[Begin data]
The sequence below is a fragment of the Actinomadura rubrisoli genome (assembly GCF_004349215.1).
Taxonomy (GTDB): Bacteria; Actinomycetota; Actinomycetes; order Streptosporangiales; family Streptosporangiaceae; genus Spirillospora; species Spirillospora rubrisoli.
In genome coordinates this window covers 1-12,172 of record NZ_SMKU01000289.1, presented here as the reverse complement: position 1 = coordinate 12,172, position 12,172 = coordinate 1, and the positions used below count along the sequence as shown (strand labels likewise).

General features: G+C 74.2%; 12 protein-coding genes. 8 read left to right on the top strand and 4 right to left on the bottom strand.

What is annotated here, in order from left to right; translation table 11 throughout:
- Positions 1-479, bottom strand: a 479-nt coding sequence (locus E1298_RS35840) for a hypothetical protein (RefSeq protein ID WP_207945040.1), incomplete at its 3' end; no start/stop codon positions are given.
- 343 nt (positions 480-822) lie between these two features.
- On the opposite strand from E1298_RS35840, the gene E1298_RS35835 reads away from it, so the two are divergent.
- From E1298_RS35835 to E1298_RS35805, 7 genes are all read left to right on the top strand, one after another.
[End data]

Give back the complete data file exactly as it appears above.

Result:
The sequence below is a fragment of the Actinomadura rubrisoli genome (assembly GCF_004349215.1).
Taxonomy (GTDB): Bacteria; Actinomycetota; Actinomycetes; order Streptosporangiales; family Streptosporangiaceae; genus Spirillospora; species Spirillospora rubrisoli.
In genome coordinates this window covers 1-12,172 of record NZ_SMKU01000289.1, presented here as the reverse complement: position 1 = coordinate 12,172, position 12,172 = coordinate 1, and the positions used below count along the sequence as shown (strand labels likewise).

General features: G+C 74.2%; 12 protein-coding genes. 8 read left to right on the top strand and 4 right to left on the bottom strand.

What is annotated here, in order from left to right; translation table 11 throughout:
- Positions 1-479, bottom strand: a 479-nt coding sequence (locus E1298_RS35840) for a hypothetical protein (RefSeq protein ID WP_207945040.1), incomplete at its 3' end; no start/stop codon positions are given.
- 343 nt (positions 480-822) lie between these two features.
- On the opposite strand from E1298_RS35840, the gene E1298_RS35835 reads away from it, so the two are divergent.
- From E1298_RS35835 to E1298_RS35805, 7 genes are all read left to right on the top strand, one after another.